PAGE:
Parks In Our Area

Seal Bay Regional Nature Park

On Bates Road south of Saratoga Beach is a BC Wildlife Watch viewing site where California and Steller sea lions, seals, and migratory birds hang out at this sunny stretch of coastline.

Spring is a time of increased activity, when the sea lions arrive as they follow the annual herring and eulachon migration. (Eulachon are a small, sardine-sized fish.) Trails begin from the north end of the road and lead to a staircase that descends to the beach.

Mitlenatch Island Nature Provincial Park

If you can arrange a boat charter to journey by boat to Mitlenatch Island Provincial Park, you’ll find a bird-watching and wildflower paradise 8 miles (13 km) northeast of Saratoga Beach.

Mitlenatch is home to the largest seabird colony on the Strait of Georgia, principally 3,000 pairs of glaucous-winged gulls. Other nesting species include pelagic cormorants, pigeon guillemots, and black oystercatchers.

Specially designed trails for wildlife viewing lead across the middle of the island between Northwest and Camp Bays to an observation blind. This area is characterized by open meadows carpeted with wildflowers from April through August.

Access is restricted to other parts of the island where rocky uplands are forested with trembling aspen, a species more frequently seen in the BC Interior. Their presence, along with prickly pear cactus, are a result of the semi-arid conditions here in the rain shadow cast by the Vancouver Island Mountains.

Miracle Beach Provincial Park

Miracle Beach Provincial Park is one of the most popular parks on Vancouver Island, located immediately south of Saratoga Beach. The extravagant expanse of cobblestone beach that gives way to hard-packed sand flats at low tide where herons stalk, seals bark, and ravens and eagles call is fabulous.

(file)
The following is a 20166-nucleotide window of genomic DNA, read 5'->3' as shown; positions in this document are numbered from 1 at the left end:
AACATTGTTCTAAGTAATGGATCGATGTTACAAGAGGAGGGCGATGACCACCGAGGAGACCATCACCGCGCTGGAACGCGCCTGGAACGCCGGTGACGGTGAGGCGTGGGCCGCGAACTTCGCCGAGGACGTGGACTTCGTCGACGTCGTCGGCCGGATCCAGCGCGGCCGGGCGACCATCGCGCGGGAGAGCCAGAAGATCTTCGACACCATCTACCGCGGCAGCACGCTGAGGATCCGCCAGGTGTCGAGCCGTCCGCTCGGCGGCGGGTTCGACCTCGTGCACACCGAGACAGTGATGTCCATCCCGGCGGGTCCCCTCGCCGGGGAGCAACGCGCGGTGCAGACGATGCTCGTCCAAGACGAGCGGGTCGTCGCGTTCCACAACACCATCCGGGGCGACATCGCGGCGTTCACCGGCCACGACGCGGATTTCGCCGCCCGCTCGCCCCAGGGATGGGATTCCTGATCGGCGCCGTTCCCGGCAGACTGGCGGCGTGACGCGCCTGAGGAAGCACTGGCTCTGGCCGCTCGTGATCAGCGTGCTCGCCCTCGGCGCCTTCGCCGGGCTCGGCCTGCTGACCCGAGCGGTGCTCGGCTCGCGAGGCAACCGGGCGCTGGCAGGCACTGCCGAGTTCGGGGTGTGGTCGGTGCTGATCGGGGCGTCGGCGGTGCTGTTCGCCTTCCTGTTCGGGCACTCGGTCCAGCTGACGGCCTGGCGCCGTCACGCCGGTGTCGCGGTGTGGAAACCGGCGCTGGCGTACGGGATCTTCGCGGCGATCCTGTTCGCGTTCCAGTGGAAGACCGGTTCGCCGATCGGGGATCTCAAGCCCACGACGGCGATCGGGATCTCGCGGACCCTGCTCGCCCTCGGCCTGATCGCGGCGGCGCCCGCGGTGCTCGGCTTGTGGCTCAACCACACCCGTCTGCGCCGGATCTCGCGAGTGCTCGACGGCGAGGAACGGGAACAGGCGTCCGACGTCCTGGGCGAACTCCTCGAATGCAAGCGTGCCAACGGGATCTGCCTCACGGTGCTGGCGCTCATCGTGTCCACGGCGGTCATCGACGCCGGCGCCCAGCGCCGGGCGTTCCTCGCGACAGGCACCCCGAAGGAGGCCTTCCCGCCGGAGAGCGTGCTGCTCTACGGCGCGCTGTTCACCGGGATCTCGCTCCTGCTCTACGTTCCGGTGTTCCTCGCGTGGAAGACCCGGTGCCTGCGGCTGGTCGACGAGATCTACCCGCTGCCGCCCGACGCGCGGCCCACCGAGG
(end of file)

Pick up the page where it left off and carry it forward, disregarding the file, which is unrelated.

What a chorus! The beach seems to stretch forever in each direction. Watch for harbour porpoises, Steller sea lions, California sea lions (much smaller), harbour seals, and killer whales.

Located in a second-growth forest of gnarly Douglas fir, western red cedar, and western hemlock. Wildflowers bloom throughout the park from early spring to the end of summer. Black Creek flows through the park and past the Miracle Beach Nature House, which has natural-history displays.

Beachcombers will find a tide chart posted here daily from late May to September. Pick up a brochure here and take a self-guided nature walk through the park.

Oyster Bay Shoreline Regional Park

As you pass north of Saratoga Beach, it’s hard not to notice strollers and cyclists meandering along Oyster Bay Shoreline Regional Park, a shoreline bike-and-walking trail with gravel beaches and great views across to Quadra Island.

Pulverized oyster shells speckle the gravel with a bright, white hue. The trail winds for much of the distance from Campbell River’s southern perimeter to the central harbour, passing the new museum on the hillside above the beach.

The occasional picnic table and park bench invite travellers to pull over and join the fun.  

Mt. Washington Ski Resort

Saratoga Beach is a winter destination for skiing at Mt. Washington Ski Resort, located 19 miles (31 km) west of Hwy 19 at Courtenay.

Mt. Washington (elevation 5,216 feet/1590 m) has long been known for having good snow conditions from early in winter to well past Easter, despite the fact that the top of the mountain isn’t as high as the peaks of Blackcomb or Whistler Mountains.

The snow here is often deeper than anywhere else in British Columbia, and occasionally anywhere else in the world! In 1995, Mount Washington had more snow than any other ski resort in the world. This accounts, in part, for Mount Washington being the second-busiest winter recreation destination in British Columbia, behind Whistler Blackcomb Ski Resort.

Mount Washington also provides excellent hiking, mountain biking, and horseback riding in summer, or you can simply make the 40-minute trip to Mount Washington to ride the chair lift and enjoy the wonderful views of the surrounding area.